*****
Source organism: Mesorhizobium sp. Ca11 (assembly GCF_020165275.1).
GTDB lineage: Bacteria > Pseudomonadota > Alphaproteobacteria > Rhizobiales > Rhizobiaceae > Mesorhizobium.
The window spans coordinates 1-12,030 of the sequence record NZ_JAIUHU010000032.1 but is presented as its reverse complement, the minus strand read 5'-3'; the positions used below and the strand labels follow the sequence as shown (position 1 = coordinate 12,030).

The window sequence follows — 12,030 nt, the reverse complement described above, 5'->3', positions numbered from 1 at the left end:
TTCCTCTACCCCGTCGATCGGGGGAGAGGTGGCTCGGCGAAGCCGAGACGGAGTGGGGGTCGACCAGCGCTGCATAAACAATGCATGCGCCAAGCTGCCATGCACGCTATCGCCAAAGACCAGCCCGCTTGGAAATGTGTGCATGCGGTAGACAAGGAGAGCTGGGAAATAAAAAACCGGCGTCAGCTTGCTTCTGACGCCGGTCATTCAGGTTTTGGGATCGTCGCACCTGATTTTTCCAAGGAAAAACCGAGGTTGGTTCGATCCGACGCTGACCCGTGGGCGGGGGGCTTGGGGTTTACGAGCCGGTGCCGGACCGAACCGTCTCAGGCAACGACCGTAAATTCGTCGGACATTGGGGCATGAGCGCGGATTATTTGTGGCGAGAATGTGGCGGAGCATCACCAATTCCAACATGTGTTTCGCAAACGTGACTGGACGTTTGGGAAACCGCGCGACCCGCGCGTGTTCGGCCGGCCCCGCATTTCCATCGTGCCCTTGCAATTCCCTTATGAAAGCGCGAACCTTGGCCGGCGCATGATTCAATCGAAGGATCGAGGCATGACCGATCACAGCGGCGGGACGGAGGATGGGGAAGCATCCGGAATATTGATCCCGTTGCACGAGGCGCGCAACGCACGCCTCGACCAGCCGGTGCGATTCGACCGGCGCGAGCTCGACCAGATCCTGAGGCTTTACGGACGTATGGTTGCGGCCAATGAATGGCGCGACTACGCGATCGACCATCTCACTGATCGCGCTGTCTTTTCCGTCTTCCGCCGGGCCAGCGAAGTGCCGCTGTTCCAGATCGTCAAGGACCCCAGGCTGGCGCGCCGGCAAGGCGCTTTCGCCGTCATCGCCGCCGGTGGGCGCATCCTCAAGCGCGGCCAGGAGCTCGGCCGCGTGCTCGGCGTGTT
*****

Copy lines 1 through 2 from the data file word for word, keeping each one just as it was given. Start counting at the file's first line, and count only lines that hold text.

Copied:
Source organism: Mesorhizobium sp. Ca11 (assembly GCF_020165275.1).
GTDB lineage: Bacteria > Pseudomonadota > Alphaproteobacteria > Rhizobiales > Rhizobiaceae > Mesorhizobium.